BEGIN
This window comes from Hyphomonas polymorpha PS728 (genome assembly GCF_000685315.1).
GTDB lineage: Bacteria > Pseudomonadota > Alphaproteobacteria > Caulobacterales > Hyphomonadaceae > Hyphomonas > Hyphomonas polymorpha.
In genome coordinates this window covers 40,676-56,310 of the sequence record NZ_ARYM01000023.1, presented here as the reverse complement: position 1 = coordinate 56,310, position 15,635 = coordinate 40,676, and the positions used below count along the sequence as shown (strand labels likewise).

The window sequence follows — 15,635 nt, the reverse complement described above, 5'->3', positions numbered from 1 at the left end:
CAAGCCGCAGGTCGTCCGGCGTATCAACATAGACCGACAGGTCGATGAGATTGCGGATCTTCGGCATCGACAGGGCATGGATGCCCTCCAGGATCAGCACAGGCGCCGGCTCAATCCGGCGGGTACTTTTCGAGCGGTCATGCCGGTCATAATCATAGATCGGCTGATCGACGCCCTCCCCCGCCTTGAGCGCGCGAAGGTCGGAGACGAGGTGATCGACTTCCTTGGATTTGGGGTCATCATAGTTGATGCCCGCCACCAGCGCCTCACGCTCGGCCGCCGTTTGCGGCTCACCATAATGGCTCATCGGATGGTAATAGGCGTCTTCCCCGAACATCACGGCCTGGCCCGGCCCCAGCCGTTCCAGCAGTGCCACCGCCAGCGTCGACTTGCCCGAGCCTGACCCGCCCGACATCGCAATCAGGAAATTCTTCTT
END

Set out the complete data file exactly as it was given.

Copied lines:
This window comes from Hyphomonas polymorpha PS728 (genome assembly GCF_000685315.1).
GTDB lineage: Bacteria > Pseudomonadota > Alphaproteobacteria > Caulobacterales > Hyphomonadaceae > Hyphomonas > Hyphomonas polymorpha.
In genome coordinates this window covers 40,676-56,310 of the sequence record NZ_ARYM01000023.1, presented here as the reverse complement: position 1 = coordinate 56,310, position 15,635 = coordinate 40,676, and the positions used below count along the sequence as shown (strand labels likewise).

The window sequence follows — 15,635 nt, the reverse complement described above, 5'->3', positions numbered from 1 at the left end:
CAAGCCGCAGGTCGTCCGGCGTATCAACATAGACCGACAGGTCGATGAGATTGCGGATCTTCGGCATCGACAGGGCATGGATGCCCTCCAGGATCAGCACAGGCGCCGGCTCAATCCGGCGGGTACTTTTCGAGCGGTCATGCCGGTCATAATCATAGATCGGCTGATCGACGCCCTCCCCCGCCTTGAGCGCGCGAAGGTCGGAGACGAGGTGATCGACTTCCTTGGATTTGGGGTCATCATAGTTGATGCCCGCCACCAGCGCCTCACGCTCGGCCGCCGTTTGCGGCTCACCATAATGGCTCATCGGATGGTAATAGGCGTCTTCCCCGAACATCACGGCCTGGCCCGGCCCCAGCCGTTCCAGCAGTGCCACCGCCAGCGTCGACTTGCCCGAGCCTGACCCGCCCGACATCGCAATCAGGAAATTCTTCTT